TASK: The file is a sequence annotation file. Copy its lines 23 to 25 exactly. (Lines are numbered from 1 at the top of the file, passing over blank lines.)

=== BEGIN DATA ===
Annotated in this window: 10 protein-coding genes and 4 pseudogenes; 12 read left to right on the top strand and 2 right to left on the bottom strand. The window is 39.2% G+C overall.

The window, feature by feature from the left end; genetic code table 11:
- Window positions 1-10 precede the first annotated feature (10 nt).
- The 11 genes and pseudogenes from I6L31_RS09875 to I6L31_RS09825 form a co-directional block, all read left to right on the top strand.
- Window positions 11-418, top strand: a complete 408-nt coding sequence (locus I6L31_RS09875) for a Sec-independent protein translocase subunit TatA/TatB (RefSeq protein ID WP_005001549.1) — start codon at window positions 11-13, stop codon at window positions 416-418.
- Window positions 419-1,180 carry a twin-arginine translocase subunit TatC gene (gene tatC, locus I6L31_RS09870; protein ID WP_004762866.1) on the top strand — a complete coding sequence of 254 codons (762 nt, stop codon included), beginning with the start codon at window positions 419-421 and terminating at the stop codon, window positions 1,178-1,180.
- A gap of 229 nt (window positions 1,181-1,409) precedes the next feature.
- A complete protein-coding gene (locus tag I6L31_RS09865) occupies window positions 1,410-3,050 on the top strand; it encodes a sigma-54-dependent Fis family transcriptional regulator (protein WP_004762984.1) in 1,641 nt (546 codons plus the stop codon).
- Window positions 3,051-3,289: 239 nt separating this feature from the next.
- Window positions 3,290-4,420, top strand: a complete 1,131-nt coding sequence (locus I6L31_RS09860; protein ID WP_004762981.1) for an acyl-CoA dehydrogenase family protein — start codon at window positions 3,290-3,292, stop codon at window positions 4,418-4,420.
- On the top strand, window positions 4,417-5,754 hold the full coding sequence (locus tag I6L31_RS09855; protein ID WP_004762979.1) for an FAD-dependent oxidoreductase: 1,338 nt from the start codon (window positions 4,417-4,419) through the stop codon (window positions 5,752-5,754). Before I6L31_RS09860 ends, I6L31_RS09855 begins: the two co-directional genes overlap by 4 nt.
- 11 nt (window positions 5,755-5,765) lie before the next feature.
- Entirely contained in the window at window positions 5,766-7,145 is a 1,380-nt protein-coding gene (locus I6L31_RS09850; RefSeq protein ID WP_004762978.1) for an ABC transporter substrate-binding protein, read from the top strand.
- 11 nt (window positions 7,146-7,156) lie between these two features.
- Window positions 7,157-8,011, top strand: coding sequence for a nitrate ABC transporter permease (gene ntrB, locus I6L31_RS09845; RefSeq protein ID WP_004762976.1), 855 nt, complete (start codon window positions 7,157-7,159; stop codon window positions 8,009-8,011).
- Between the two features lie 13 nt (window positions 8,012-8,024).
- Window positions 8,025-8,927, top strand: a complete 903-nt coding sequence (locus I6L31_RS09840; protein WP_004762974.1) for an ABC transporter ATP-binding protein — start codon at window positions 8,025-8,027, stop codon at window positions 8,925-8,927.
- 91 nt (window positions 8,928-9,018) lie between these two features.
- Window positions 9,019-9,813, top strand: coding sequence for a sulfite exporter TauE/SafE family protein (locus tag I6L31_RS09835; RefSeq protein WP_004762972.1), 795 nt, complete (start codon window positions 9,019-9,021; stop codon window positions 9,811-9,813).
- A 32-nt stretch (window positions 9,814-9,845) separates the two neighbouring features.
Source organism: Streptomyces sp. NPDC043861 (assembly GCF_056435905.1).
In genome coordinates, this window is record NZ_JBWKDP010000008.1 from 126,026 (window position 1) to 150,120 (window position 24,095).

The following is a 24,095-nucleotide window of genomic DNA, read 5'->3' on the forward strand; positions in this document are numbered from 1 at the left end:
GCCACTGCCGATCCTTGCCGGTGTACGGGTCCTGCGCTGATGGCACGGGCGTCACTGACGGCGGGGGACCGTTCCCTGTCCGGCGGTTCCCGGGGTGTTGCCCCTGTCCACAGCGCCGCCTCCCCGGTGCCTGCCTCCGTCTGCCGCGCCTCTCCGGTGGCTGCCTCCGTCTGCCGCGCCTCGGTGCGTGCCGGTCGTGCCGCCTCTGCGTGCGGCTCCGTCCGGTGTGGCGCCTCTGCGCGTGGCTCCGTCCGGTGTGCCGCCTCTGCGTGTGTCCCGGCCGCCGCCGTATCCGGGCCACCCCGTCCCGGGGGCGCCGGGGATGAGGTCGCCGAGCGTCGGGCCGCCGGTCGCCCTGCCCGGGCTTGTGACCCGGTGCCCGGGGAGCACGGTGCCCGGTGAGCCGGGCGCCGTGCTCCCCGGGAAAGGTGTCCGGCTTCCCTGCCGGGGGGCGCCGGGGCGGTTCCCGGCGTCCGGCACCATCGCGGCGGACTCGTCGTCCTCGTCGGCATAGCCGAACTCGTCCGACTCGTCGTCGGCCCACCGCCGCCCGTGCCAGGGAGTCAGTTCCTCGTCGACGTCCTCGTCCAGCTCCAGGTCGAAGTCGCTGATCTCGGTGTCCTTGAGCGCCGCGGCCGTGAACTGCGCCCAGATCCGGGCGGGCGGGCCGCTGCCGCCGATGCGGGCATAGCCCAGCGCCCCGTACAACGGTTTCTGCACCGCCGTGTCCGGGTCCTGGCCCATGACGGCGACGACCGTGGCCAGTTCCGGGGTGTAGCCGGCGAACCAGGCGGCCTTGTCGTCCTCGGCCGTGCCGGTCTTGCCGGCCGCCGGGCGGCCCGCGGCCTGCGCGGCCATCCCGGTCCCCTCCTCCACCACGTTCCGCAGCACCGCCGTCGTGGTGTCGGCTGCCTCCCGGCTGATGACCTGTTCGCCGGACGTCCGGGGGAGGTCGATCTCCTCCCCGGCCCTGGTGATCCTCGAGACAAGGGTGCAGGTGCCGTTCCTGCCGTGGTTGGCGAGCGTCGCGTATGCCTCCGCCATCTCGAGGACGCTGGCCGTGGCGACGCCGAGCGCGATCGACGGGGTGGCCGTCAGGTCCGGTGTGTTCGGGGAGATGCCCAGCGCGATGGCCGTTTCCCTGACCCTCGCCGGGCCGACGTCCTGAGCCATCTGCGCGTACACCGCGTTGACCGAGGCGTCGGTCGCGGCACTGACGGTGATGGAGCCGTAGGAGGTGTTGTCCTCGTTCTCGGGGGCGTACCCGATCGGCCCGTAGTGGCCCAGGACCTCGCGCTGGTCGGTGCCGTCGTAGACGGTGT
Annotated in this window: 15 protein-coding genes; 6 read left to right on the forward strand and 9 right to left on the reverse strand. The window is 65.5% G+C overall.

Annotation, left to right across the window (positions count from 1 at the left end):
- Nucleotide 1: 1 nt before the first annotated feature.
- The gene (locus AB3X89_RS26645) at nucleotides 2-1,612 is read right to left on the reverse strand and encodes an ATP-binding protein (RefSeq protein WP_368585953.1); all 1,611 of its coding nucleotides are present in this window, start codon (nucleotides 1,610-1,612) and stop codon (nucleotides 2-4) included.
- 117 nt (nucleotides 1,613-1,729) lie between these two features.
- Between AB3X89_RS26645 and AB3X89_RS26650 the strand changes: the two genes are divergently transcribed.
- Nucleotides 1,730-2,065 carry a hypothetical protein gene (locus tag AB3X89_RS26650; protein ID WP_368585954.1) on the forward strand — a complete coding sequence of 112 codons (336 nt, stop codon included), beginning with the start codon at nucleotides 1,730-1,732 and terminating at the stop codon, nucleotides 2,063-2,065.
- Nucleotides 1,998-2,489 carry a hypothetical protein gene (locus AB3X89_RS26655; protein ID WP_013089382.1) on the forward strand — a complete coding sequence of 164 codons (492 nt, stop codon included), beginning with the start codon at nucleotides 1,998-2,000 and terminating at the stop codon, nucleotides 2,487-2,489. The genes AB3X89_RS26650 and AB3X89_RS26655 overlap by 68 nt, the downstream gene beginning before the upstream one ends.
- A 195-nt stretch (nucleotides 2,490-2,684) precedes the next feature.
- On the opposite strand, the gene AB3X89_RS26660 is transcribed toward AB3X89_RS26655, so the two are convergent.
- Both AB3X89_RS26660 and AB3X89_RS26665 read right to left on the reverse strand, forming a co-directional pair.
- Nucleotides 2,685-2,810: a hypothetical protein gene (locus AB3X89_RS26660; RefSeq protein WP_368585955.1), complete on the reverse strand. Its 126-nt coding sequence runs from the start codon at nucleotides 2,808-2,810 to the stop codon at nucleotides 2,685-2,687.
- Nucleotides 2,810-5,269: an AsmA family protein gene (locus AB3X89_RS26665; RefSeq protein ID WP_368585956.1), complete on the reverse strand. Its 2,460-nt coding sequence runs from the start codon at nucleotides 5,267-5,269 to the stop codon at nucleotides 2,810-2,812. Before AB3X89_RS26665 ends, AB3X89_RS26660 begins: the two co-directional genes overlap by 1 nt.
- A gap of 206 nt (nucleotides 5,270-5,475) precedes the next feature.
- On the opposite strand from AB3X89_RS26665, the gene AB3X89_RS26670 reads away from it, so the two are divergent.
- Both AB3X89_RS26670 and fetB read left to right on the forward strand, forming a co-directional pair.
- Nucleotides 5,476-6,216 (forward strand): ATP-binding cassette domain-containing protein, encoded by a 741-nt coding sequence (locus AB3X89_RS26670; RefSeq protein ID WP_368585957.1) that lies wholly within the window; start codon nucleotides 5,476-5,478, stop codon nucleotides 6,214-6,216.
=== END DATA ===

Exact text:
The following is a 24,095-nucleotide window of genomic DNA, read 5'->3' on the forward strand; positions in this document are numbered from 1 at the left end:
GCCACTGCCGATCCTTGCCGGTGTACGGGTCCTGCGCTGATGGCACGGGCGTCACTGACGGCGGGGGACCGTTCCCTGTCCGGCGGTTCCCGGGGTGTTGCCCCTGTCCACAGCGCCGCCTCCCCGGTGCCTGCCTCCGTCTGCCGCGCCTCTCCGGTGGCTGCCTCCGTCTGCCGCGCCTCGGTGCGTGCCGGTCGTGCCGCCTCTGCGTGCGGCTCCGTCCGGTGTGGCGCCTCTGCGCGTGGCTCCGTCCGGTGTGCCGCCTCTGCGTGTGTCCCGGCCGCCGCCGTATCCGGGCCACCCCGTCCCGGGGGCGCCGGGGATGAGGTCGCCGAGCGTCGGGCCGCCGGTCGCCCTGCCCGGGCTTGTGACCCGGTGCCCGGGGAGCACGGTGCCCGGTGAGCCGGGCGCCGTGCTCCCCGGGAAAGGTGTCCGGCTTCCCTGCCGGGGGGCGCCGGGGCGGTTCCCGGCGTCCGGCACCATCGCGGCGGACTCGTCGTCCTCGTCGGCATAGCCGAACTCGTCCGACTCGTCGTCGGCCCACCGCCGCCCGTGCCAGGGAGTCAGTTCCTCGTCGACGTCCTCGTCCAGCTCCAGGTCGAAGTCGCTGATCTCGGTGTCCTTGAGCGCCGCGGCCGTGAACTGCGCCCAGATCCGGGCGGGCGGGCCGCTGCCGCCGATGCGGGCATAGCCCAGCGCCCCGTACAACGGTTTCTGCACCGCCGTGTCCGGGTCCTGGCCCATGACGGCGACGACCGTGGCCAGTTCCGGGGTGTAGCCGGCGAACCAGGCGGCCTTGTCGTCCTCGGCCGTGCCGGTCTTGCCGGCCGCCGGGCGGCCCGCGGCCTGCGCGGCCATCCCGGTCCCCTCCTCCACCACGTTCCGCAGCACCGCCGTCGTGGTGTCGGCTGCCTCCCGGCTGATGACCTGTTCGCCGGACGTCCGGGGGAGGTCGATCTCCTCCCCGGCCCTGGTGATCCTCGAGACAAGGGTGCAGGTGCCGTTCCTGCCGTGGTTGGCGAGCGTCGCGTATGCCTCCGCCATCTCGAGGACGCTGGCCGTGGCGACGCCGAGCGCGATCGACGGGGTGGCCGTCAGGTCCGGTGTGTTCGGGGAGATGCCCAGCGCGATGGCCGTTTCCCTGACCCTCGCCGGGCCGACGTCCTGAGCCATCTGCGCGTACACCGCGTTGACCGAGGCGTCGGTCGCGGCACTGACGGTGATGGAGCCGTAGGAGGTGTTGTCCTCGTTCTCGGGGGCGTACCCGATCGGCCCGTAGTGGCCCAGGACCTCGCGCTGGTCGGTGCCGTCGTAGACGGTGT
Annotated in this window: 15 protein-coding genes; 6 read left to right on the forward strand and 9 right to left on the reverse strand. The window is 65.5% G+C overall.